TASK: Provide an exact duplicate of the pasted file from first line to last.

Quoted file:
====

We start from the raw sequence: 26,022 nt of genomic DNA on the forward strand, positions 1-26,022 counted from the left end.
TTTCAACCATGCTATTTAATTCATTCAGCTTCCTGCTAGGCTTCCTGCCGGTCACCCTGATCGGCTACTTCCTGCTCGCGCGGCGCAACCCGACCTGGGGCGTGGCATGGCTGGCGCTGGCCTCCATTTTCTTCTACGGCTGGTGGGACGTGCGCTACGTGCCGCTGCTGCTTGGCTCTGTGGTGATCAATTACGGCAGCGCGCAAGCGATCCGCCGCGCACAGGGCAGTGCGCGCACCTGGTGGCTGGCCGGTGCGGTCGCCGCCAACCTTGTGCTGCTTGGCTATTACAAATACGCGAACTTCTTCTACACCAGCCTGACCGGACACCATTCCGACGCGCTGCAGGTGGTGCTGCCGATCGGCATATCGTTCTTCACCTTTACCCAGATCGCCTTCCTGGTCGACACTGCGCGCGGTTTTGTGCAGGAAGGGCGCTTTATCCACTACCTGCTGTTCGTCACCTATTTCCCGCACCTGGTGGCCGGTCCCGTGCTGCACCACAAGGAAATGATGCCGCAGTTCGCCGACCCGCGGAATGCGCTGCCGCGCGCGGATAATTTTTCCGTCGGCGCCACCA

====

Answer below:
We start from the raw sequence: 26,022 nt of genomic DNA on the forward strand, positions 1-26,022 counted from the left end.
TTTCAACCATGCTATTTAATTCATTCAGCTTCCTGCTAGGCTTCCTGCCGGTCACCCTGATCGGCTACTTCCTGCTCGCGCGGCGCAACCCGACCTGGGGCGTGGCATGGCTGGCGCTGGCCTCCATTTTCTTCTACGGCTGGTGGGACGTGCGCTACGTGCCGCTGCTGCTTGGCTCTGTGGTGATCAATTACGGCAGCGCGCAAGCGATCCGCCGCGCACAGGGCAGTGCGCGCACCTGGTGGCTGGCCGGTGCGGTCGCCGCCAACCTTGTGCTGCTTGGCTATTACAAATACGCGAACTTCTTCTACACCAGCCTGACCGGACACCATTCCGACGCGCTGCAGGTGGTGCTGCCGATCGGCATATCGTTCTTCACCTTTACCCAGATCGCCTTCCTGGTCGACACTGCGCGCGGTTTTGTGCAGGAAGGGCGCTTTATCCACTACCTGCTGTTCGTCACCTATTTCCCGCACCTGGTGGCCGGTCCCGTGCTGCACCACAAGGAAATGATGCCGCAGTTCGCCGACCCGCGGAATGCGCTGCCGCGCGCGGATAATTTTTCCGTCGGCGCCACCA